3.5. Helicobacter pylori Identification by PCR

The presence of H. pylori according to molecular analysis was determined using the H. pylori PCR detection kit (Cinnagen co, Tehran. Iran) in terms of the following procedure; 1× PCR mix, Tag DNA polymerase, and DNase free deionized sterile water. Also, DNA samples were then amplified using the following program: Initial denaturation for 45 sec at 94°C, for 20 sec at 50°C, and for 20 sec at 72°C with 5 cycle repeat following 30 cycle for 20 sec at 94°C, annealing for 20 sec at 50°C, and the final extension for 30 sec at 72°C. The presence of 492 bp in 1% agarose gel indicated the positive samples for H. pylori.

Helicobacter pylori-positive samples were amplified with specific primers of the CagA gene (Metabion, Germany) to determine the invasive form of H. pylori (Table 2). In addition, PCR was carried out in a final volume of 25 µL containing 12.5 µL of Taq PCR Master Mix (Qiagen, Hilden, Germany), 2 µL (0.5 µg/µL) of template DNA, 1.0 µL (1 µM) of each primer, and 8.5 µL of PCR-grade distilled water (provided with the Taq PCR Master Mix). Amplification was performed as follows: an initial denaturation step for 4 min at 94°C, followed by 35 cycles, which included denaturation for 1 min at 94°C, primer annealing for 1 min at 59°C, and extension for 1 min at 72°C. Finally, an extension step was performed for 10 min at 72°C. A negative control (without template DNA) was included in each run. PCR products (397 bp) were separated by electrophoresis using 2% agarose gel run in Tris acetate-EDTA (TAE) buffer and stained with ethidium bromide. The gel was visualized under ultraviolet transillumination. Also, a molecular size marker 100 bp DNA ladder (Cleaver Scientific, UK) was used to determine the size of the bands.

Table 2. List of Primers
ForwardReveres
U6 geneCTCGCTTCGGCAGCACATATACTACGCTTCACGAATTTGCGTGTC
CagA gene AATACACCAACGCCTCCAAG-3’TTGTTGCCGCTTGCTCTC
Mir-21 geneGCTTATCAGACTGATGTTGACTGCAGCCCATCGACTGGTG

3.6. RNA Extraction and Detection of mir-21

Micro RNA was extracted from the gastric biopsy samples using Bio basic kit (Canada inc, kit) in terms of the manufacturer’s instruction. Moreover, DNase (deoxyribonuclease) was administered to remove any any contamination of DNA from the extracted RNA, which was carried out in total volume 10 microliter containing 1λ MgCl2, 0.5λDDNase, extracted RNA, and DEPC water. Afterward, they were incubated for 30 min at 37°C following by an incubation for 10 min at 65°C after the addition of 1λ EDTA. As the RNA is unstable, cDNA was immediately synthesized using Maxime RT PreMix (oligo DT primer.iNTron, Korea). Accordingly, the protocol was carried out according to the manufacturer’s structure. Detection of mir-21 was performed using real Q plus 2× Master Mix Green, without using ROX Kit (AmpliQon, Denmark) according to the standard protocol, which was carried out in a total volume 23λ with 12.5λ master mix cyber green NO ROX, 2λ forward and reverse primers, 8.5λDEPC water. The real-time program was performed as follows: initial denaturation for 5 min at 95°C, following 25 cycles with denaturation for 20 sec at 95°C, annealing for 30 s at 60°C, and extension for 20 s at 72°C. Quantitative real-time data were analyzed using 2-ΔΔCT method. Also, the mir-21 was amplified with U6 gene as an internal control. Primers sets for each gene are listed in Table 2.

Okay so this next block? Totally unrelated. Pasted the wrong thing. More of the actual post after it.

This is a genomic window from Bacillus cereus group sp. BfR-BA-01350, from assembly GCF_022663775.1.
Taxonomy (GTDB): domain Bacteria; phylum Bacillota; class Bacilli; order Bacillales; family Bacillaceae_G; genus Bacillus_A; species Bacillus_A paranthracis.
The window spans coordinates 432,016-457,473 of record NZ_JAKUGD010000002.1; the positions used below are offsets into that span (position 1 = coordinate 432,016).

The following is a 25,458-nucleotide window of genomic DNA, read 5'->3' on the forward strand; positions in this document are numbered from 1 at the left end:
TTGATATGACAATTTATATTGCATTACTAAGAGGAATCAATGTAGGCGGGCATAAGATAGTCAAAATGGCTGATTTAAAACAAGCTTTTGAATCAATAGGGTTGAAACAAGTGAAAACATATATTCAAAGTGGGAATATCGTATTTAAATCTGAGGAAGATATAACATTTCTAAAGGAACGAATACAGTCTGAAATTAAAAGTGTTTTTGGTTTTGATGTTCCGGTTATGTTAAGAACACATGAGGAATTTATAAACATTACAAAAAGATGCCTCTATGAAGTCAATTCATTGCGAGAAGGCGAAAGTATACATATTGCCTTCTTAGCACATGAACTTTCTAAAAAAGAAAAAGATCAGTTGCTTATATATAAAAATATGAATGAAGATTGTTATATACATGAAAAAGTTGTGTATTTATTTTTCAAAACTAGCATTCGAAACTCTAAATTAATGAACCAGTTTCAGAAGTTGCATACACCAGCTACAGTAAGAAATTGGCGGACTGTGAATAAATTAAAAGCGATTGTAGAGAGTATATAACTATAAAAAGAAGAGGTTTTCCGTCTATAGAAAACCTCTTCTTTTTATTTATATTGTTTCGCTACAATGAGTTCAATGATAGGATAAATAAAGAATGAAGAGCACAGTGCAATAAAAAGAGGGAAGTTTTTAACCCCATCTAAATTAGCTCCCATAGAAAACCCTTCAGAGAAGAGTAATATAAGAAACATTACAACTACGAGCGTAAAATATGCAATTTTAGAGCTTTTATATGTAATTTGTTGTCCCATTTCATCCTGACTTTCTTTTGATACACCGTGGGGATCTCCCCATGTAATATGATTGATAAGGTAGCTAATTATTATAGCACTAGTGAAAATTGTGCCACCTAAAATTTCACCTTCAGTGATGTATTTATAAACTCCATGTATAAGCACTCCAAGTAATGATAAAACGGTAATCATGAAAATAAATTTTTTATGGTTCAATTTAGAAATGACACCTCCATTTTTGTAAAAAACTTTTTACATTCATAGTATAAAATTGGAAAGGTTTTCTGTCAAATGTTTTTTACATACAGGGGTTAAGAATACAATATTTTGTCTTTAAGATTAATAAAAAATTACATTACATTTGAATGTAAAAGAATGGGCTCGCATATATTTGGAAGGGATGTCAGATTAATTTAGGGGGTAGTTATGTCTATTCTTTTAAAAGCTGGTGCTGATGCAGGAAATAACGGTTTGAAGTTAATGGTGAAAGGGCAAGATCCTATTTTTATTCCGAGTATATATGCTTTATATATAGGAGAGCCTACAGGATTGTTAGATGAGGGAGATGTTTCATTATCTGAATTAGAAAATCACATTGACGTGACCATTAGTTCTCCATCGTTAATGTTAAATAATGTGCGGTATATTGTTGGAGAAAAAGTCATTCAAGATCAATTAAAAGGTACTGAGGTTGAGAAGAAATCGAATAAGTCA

3.7. Statistical Analysis

All statistical analyses were performed using SPSS 18.0 software (SPSS Inc, Chicago, and IL., USA). The chi-square (χ2), one-way ANOVA test, and odds ratio were determined for the H. pylori presence and histopathological finding. The correlation of gene expression, type of gastric diseases, and the subjects’ lifestyle, were analyzed using unpaired t-test. A P value less than 0.05 was considered as statistically significant.

4. Results

The demographic characteristics of the patients as well as the source of their infection were documented. The results show that 54.3% and 45.7% of the participants were female and male, respectively, with the mean age of 50.53 ± 16.91 years old. Moreover, the lifestyle habits such as smoking, diets, and history of disease for each patient are shown in Table 2. About 10 out of 50 samples were successfully isolated from Brucella blood agar (Figure 1). The frequency of positive H. pylori culture was 14% (10/70). Also, pathology examinations showed that 32 (45.7%) participants were infected by H. pylori (Figure 2A and B). Also, 74.3% and 57.1% of the participants were suffering from gastritis and reflux, respectively.